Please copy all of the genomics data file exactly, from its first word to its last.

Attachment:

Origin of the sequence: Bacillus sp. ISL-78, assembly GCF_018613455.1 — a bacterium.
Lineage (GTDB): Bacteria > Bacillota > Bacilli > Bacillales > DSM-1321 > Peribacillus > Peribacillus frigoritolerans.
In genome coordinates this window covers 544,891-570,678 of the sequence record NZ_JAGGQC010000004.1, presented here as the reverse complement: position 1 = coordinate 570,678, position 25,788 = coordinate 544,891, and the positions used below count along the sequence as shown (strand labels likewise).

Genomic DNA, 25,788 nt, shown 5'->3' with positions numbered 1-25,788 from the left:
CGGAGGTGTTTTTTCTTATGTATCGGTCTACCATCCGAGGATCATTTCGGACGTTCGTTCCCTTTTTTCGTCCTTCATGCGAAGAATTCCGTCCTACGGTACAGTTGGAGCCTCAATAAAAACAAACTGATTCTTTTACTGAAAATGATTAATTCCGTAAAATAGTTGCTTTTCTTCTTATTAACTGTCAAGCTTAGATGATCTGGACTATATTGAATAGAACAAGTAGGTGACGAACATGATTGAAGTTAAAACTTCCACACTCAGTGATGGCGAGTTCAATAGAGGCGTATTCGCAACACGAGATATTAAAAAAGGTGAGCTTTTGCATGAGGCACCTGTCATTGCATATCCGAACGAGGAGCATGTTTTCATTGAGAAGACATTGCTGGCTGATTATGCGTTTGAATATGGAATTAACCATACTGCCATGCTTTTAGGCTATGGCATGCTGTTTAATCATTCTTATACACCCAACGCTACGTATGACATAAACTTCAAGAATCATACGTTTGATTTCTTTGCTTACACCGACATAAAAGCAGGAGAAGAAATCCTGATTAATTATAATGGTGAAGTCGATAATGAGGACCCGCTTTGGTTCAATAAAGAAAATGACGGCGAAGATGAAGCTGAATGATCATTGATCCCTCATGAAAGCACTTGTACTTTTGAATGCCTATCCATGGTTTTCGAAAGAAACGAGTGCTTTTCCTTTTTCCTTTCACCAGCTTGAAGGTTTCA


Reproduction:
Origin of the sequence: Bacillus sp. ISL-78, assembly GCF_018613455.1 — a bacterium.
Lineage (GTDB): Bacteria > Bacillota > Bacilli > Bacillales > DSM-1321 > Peribacillus > Peribacillus frigoritolerans.
In genome coordinates this window covers 544,891-570,678 of the sequence record NZ_JAGGQC010000004.1, presented here as the reverse complement: position 1 = coordinate 570,678, position 25,788 = coordinate 544,891, and the positions used below count along the sequence as shown (strand labels likewise).

Genomic DNA, 25,788 nt, shown 5'->3' with positions numbered 1-25,788 from the left:
CGGAGGTGTTTTTTCTTATGTATCGGTCTACCATCCGAGGATCATTTCGGACGTTCGTTCCCTTTTTTCGTCCTTCATGCGAAGAATTCCGTCCTACGGTACAGTTGGAGCCTCAATAAAAACAAACTGATTCTTTTACTGAAAATGATTAATTCCGTAAAATAGTTGCTTTTCTTCTTATTAACTGTCAAGCTTAGATGATCTGGACTATATTGAATAGAACAAGTAGGTGACGAACATGATTGAAGTTAAAACTTCCACACTCAGTGATGGCGAGTTCAATAGAGGCGTATTCGCAACACGAGATATTAAAAAAGGTGAGCTTTTGCATGAGGCACCTGTCATTGCATATCCGAACGAGGAGCATGTTTTCATTGAGAAGACATTGCTGGCTGATTATGCGTTTGAATATGGAATTAACCATACTGCCATGCTTTTAGGCTATGGCATGCTGTTTAATCATTCTTATACACCCAACGCTACGTATGACATAAACTTCAAGAATCATACGTTTGATTTCTTTGCTTACACCGACATAAAAGCAGGAGAAGAAATCCTGATTAATTATAATGGTGAAGTCGATAATGAGGACCCGCTTTGGTTCAATAAAGAAAATGACGGCGAAGATGAAGCTGAATGATCATTGATCCCTCATGAAAGCACTTGTACTTTTGAATGCCTATCCATGGTTTTCGAAAGAAACGAGTGCTTTTCCTTTTTCCTTTCACCAGCTTGAAGGTTTCA